We got into some other cool stuff as well, such as the Bangkok Cultural Centre where we got some work done in the adorable café; the World Press Photo Exhibit (which Riccardo first stumbled across on his own but waited until I was with him to check out – awww!); and a number of sprawling markets and sophisticated malls (one of them, Central World, is kind of like our second home now.) On a couple of days, we bought day passes for the immaculate, efficient and futuristic Skytrain and just rode to random stations with cool names.

Checking out the World Press Photo Exhibit

Our beloved Central World

Surveying the scene on one of our randomly-selected Skytrain stops

Our dilly-dallying in Bangkok has cost us a visit to the south of Thailand – we thought we could spend a day or two in a random town on our way overland to Malaysia, but decided against it as that would mean violating a Canadian travel advisory for that area. (It would appear that Muslim insurgents in the southern provinces have been [rather logically, I’d say] expressing their desire to separate from Thailand by detonating makeshift bombs in public places.) Instead, we temporarily suspended concern for the environment in favour of personal safety and bought a flight to Penang, Malaysia. We take off tomorrow afternoon. We’ll spend some time eating as much as we can there before heading to Kuala Lumpur to meet our friend Pierre, who’s joining us for his vacation from the Congo! Next destinations include Bali to meet our other friends Sarah and Oren; Malaysia again where we’ll hopefully track down Richie on his pristine island; perhaps a stint in Singapore to admire the cleanliness; and lastly, back to India to fly home (and bid farewell to Bevan and Eliza). I was trying to make this itinerary sound as not-awesome as possible for your benefit, but re-reading it, I’m sorry to say it does sound pretty sweet.

More soon – here are some more snapshots of Bangkok for the diehard fans. I’m sorry there are so many – I couldn’t choose!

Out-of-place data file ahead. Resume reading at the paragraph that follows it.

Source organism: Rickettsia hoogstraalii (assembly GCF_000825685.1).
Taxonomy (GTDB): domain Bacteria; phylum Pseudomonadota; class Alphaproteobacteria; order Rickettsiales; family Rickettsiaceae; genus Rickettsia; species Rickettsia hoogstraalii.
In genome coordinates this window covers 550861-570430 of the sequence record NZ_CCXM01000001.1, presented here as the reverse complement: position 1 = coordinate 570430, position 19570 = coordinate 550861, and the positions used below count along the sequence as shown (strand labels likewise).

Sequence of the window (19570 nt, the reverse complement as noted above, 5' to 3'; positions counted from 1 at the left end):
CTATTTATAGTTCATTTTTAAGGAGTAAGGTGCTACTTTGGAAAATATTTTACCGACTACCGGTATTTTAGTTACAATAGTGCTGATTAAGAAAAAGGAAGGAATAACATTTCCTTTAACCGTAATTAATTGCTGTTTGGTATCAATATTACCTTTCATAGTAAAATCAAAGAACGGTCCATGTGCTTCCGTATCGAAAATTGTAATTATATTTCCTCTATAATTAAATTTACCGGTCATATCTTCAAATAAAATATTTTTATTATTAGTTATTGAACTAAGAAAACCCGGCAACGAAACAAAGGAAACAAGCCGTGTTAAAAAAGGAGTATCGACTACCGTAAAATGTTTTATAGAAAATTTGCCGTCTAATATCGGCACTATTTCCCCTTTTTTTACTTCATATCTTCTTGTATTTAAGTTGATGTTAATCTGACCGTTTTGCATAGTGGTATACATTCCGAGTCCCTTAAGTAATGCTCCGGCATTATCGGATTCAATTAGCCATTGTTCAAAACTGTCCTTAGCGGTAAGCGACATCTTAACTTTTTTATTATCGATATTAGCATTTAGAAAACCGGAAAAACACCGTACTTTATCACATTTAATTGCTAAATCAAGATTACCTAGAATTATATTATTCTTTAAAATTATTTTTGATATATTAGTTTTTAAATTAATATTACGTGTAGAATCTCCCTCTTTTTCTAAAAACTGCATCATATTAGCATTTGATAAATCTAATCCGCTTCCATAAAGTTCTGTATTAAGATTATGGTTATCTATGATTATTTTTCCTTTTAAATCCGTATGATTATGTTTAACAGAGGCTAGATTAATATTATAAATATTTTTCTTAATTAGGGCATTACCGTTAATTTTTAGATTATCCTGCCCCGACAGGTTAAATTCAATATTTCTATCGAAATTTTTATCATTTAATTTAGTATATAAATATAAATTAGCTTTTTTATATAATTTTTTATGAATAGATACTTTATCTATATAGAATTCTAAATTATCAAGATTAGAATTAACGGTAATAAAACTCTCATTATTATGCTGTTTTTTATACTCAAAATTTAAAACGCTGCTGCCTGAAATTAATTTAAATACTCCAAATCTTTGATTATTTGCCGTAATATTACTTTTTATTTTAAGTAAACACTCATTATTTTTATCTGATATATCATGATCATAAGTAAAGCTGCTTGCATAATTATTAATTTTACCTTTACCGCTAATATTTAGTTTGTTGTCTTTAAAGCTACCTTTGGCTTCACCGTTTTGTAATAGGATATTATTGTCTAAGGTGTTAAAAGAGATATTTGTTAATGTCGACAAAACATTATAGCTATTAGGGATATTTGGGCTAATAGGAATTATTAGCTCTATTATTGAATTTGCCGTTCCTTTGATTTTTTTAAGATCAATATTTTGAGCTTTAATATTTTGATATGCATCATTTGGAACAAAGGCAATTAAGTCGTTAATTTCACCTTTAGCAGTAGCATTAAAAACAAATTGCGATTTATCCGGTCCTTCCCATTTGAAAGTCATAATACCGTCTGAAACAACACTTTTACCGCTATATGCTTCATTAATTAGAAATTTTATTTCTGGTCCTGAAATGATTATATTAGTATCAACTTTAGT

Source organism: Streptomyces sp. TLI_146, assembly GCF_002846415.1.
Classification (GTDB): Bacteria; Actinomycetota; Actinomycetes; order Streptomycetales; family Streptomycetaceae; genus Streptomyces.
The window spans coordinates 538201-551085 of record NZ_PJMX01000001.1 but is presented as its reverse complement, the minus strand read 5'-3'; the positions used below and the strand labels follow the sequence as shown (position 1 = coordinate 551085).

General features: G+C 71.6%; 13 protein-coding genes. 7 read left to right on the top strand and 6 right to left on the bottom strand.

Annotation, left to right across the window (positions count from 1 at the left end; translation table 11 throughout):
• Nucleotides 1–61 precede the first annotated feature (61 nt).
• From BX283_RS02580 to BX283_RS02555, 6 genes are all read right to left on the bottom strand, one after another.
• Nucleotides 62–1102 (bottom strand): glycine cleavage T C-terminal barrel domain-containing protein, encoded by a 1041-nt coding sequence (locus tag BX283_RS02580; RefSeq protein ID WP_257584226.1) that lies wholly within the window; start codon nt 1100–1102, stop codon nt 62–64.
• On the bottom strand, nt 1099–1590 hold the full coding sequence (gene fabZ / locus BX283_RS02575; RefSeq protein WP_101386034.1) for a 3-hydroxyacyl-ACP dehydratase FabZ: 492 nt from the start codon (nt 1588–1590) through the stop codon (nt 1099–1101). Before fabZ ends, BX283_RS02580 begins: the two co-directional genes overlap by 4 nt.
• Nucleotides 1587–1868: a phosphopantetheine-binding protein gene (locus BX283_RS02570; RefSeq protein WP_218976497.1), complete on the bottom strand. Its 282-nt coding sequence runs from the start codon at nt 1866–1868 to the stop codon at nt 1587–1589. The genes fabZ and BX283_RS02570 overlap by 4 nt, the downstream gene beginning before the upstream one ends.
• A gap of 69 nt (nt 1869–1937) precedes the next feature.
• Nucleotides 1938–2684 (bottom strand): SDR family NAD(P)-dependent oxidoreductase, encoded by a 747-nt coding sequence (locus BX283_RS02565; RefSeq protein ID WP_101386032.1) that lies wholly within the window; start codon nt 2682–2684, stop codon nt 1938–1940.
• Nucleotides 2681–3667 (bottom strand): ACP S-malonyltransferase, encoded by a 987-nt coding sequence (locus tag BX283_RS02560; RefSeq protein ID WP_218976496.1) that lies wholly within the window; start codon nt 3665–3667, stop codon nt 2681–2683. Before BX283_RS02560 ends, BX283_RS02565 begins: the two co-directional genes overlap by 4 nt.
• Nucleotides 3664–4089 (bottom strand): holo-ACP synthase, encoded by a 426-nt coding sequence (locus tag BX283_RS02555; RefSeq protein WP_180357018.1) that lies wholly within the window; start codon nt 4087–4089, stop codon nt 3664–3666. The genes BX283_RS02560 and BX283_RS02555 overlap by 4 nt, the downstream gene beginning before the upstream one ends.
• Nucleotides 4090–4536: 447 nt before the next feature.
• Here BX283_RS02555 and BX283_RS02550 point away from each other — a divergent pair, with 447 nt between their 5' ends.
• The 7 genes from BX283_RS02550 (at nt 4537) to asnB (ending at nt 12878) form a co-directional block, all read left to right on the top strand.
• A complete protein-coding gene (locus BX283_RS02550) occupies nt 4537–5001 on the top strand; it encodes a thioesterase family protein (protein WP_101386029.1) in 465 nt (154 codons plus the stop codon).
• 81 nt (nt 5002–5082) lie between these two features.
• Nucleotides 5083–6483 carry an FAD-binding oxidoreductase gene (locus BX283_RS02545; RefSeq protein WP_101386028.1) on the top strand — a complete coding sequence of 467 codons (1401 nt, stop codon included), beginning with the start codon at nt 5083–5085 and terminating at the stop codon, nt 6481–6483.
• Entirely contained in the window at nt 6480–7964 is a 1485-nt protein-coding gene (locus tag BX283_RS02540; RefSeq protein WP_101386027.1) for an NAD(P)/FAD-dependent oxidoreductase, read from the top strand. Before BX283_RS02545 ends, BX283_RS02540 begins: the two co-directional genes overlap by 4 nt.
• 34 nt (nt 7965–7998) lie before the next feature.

Late afternoon at Sathorn Pier, after we both simultaneously had a notion to take one of our famous long-arm photos

Holding court with some curious schoolboys apparently conducting interviews with tourists for school - note the video camera

Let's speak the AMERICAN ACCENT! (Side note: there are few creepier things than Thai people with American accents)

Faced with the sobering reality that we will likely never have pad thai and tom kha gai this good again in our lifetimes

I asked for seafood instead of chicken, and got a gigantic pile of fresh shrimps, fish, and squid for the same low-low price of 60 baht (about $2)

Trying to pick out a jew! No, seriously, just pondering the kooky name of this stall at Bang Krak Market.

Tiger sightings are becoming a recurring theme on this trip - here's one outside the Bangkok Art and Culture Centre

Riccardo yet again hogging the computer in order to "work" and "earn a living".

I thought this t-shirt was funny. Totally worth the scolding I got from the surly drunken vendor ("no photo! only buy some-teeng!")

Action-packed DJ Station, which according to its web site is the most talked-about venue in Bangkok

Sunday afternoon party at a riverside hotspot really getting going after sunset

One of An's many talents is to whip the fan open with impeccable timing and flair

Another beautiful smoggy sunset, as seen from the Skytrain

Our guest house, the awesomeness of which may have contributed to our tarrying in Bangkok longer than planned

India is promoting itself as an academic destination for Thai students - wish we could warn them!

Yes. I sampled both of these regional versions of the classic Mc Apple Pie. Results were mixed.

A photo op in the Central World Skywalk - how cool does that sound?!

Terrible photo, but I want to point out that this lady is DUSTING the columns of the buidling. With a feather duster.

More Central World!

See, Central World is amazing!!

This group in the mall (OK, yes, it was Central World) was playing Lady Gaga songs on traditional Thai instruments. Indescribable awesomeness.

Friendly reminder about pickpockets ("when teenagers try to sell something")

We love you, Bangkok!

3 thoughts on “Might As Well Face It, We’re Addicted to Bangkok

  1. Amazing!! I have to go to Thailand, if only for the sake of having proper pad thai. Your itinerary does sound pretty sweet, I’m looking forward to hearing what you think about and seeing pictures of Malaysia.
    Let’s see a picture of your temp ring!
    And you guys, stop tanning!

  2. You both seem so tanned… or glowing … so happy, so in love, so excited with every adventure, so exhilarated about adventures yet to come … truly the best of what Life’s about!!! Yea!

    Enjoy Penang! …paradise when we were there (a mere) 35 years ago…

    Love ya